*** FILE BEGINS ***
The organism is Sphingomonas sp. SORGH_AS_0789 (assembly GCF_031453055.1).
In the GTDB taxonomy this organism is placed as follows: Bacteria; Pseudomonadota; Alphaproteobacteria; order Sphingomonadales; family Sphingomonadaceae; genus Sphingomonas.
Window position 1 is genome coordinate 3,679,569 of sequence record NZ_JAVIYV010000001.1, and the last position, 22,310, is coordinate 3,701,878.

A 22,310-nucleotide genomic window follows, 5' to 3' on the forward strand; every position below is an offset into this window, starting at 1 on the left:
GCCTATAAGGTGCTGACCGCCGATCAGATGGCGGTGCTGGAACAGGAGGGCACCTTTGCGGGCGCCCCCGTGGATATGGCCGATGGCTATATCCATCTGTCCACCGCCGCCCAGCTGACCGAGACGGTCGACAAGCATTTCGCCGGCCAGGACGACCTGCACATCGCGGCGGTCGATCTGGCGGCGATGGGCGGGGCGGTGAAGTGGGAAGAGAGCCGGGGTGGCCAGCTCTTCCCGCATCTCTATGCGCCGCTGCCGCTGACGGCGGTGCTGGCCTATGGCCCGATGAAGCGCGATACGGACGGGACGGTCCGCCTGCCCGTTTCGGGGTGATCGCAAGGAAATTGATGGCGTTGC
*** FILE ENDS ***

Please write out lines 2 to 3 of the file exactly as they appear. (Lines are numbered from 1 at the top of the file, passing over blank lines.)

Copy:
In the GTDB taxonomy this organism is placed as follows: Bacteria; Pseudomonadota; Alphaproteobacteria; order Sphingomonadales; family Sphingomonadaceae; genus Sphingomonas.
Window position 1 is genome coordinate 3,679,569 of sequence record NZ_JAVIYV010000001.1, and the last position, 22,310, is coordinate 3,701,878.